Climate crisis + Corruption
In today's Profile, Merics researcher Nis Gruenberg talks about a vision from 2004 of what the future might look like if China was an economic power – an abstract idea at the time. 18 years later, that vision is now taking shape. Politically, however, increasingly sharp lines of conflict are emerging in the wake of China's growing significance. These have the potential to tear open wounds that could destroy global peace.
And yet, governments are doomed to work closely together in this constellation. Namely, when it comes to the fight against global warming. If the climate tips over the critical threshold, there will only be losers anyway. However, countries wait and see what price the others are willing to pay in the form of declining economic growth.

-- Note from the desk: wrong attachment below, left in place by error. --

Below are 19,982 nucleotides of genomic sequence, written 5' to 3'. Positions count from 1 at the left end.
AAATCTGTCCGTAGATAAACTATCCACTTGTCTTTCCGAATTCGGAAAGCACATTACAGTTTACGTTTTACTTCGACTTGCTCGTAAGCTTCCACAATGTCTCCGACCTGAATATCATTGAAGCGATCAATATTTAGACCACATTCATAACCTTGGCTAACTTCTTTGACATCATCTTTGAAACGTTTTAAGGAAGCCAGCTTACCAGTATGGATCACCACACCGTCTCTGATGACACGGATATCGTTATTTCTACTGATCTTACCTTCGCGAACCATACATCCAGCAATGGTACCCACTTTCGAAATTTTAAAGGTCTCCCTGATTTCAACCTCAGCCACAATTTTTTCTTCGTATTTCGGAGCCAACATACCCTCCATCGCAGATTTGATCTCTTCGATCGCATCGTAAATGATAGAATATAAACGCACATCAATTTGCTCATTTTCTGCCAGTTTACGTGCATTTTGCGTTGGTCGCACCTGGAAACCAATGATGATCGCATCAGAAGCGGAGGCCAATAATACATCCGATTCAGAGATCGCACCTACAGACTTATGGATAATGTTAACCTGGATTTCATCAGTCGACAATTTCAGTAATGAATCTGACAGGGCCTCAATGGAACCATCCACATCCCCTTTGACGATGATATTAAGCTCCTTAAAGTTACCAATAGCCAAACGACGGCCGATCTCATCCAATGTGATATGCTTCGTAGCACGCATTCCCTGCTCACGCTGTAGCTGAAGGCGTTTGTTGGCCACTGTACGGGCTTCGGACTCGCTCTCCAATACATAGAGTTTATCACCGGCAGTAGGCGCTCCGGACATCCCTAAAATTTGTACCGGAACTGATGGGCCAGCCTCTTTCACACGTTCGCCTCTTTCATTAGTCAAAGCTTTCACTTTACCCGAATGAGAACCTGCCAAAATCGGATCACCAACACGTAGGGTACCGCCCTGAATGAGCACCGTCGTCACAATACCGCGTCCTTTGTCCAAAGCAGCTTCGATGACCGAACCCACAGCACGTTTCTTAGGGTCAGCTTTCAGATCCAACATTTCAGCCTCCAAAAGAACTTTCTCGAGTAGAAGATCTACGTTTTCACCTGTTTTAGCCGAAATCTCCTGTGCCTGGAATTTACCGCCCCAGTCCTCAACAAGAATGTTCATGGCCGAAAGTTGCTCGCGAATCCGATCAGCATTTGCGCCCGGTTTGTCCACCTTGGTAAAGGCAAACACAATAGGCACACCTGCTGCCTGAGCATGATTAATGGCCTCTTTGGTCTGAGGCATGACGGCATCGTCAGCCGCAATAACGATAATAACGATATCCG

In China, this tactic has a special dimension because the government has to reconcile growth with environmental and climate protection more urgently than in other countries, as Nico Beckert reports. If growth is curbed too much, social divisions threaten the rule of the CP. If too much carbon continues to be blown into the air, the climate will heat up even more. Extreme weather such as heat waves, floods and droughts would deprive China of its livelihoods. Harvests would be endangered and protests could be expected because the government failed to protect the people from disaster.